The World Film Festival of Bangkok _ the only remaining well-stocked buffet of global movies after the government-sponsored Bangkok International Film Festival folded _ is returning for the 11th year. Running from Nov 15-24, the festival this year will show 62 films from 25 countries. I will preview some of the highlights in November; here's a first look at the line-up and what cinephiles should be looking for.
Thep Pho-ngarm, centre, in The Rocket .
The festival's opener will be a real delight. The Rocket is listed as an Australian film _ it represents Australia in the Oscar's Best Foreign Language race, with many expecting it to make the shortlist _ but its cast and flavour are Lao with a dash of Thai. The film, which was shot in Thailand, is about a 10-year-old Lao boy who hooks up with a friend and a flamboyantly eccentric James Brown-obsessed uncle (Thai actor Thep Pho-ngarm, in a role that cracks you up). Touching on the theme of development and the arrival of global influences in the landlocked country, the film hitches its climax on a bamboo rocket festival _ hence the Thai and Lao title Bang Fai.
Elsewhere, the festival offers its usual eclectic mix.
Briefly for now, I will point you to some of the unmissable ones. First off, Tabu, the best film of last year on many lists, including mine, is a mesmerising black-and-white Portuguese offering that is best seen, of course, on the big screen. A story about the crumbling colonial dream, Tabu, which is largely set in an unnamed African country, manages to be deeply romantic as well as quietly political.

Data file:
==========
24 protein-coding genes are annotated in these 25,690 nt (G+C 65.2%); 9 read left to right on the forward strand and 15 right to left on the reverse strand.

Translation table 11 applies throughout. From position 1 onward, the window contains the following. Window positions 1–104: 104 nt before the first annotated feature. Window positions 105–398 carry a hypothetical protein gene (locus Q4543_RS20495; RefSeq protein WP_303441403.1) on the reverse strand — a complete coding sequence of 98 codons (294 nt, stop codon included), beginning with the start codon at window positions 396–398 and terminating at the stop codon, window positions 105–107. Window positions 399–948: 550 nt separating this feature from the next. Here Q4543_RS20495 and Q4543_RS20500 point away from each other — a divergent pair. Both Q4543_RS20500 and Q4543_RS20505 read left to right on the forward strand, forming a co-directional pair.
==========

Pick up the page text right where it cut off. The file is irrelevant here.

The next one is really special. The French film L'inconnu du lac (Stranger by the Lake) will certainly be on my top-five of 2013. An impressionist dream, a murder mystery, a gay hook-up comedy _ the film by Alain Guiraudie is actually about the irresistible appeal of danger. Taking place entirely by a serene lake frequented by gay men, the film is a triumph of structure, suspense, formalism and the sadness and joy of brief encounters.
Three other new films that you should look forward to are Tom at the Farm, Stray Dogs and Young & Beautiful. The new film by the talented and sometimes precocious Xavier Dolan, Tom at the Farm is about a gay man who meets his lover's family. Young & Beautiful, the French film by Francois Ozon, is about a 17-year-old girl who dabbles in high-class prostitution. Meanwhile Stray Dogs is the new film by Taiwan's Tsai Ming-liang, the master of slow cinema.
One of the strengths of the World Film Festival is that it serves as a showcase of new Thai independent productions _ and this is how the festival has a great relevance to the development of the film community here. This year, the festival will parade a number of them: Karaoke Girl, a story of a bar girl from Isan, directed by Visra Vichit Vadakan; The Isthmus, about the Burmese community in Ranong, by Sopawan Boonnimitra and Peerachai Kerdsint; Tang Wong, about Bangkok's street protests, by Kongdej Jaturantrasmee; By the River, a documentary about Klity village by Nontawat Numbenchapol; and a couple more.
Stay tuned for more updates.
L’inconnu du lac (Stranger by the Lake ).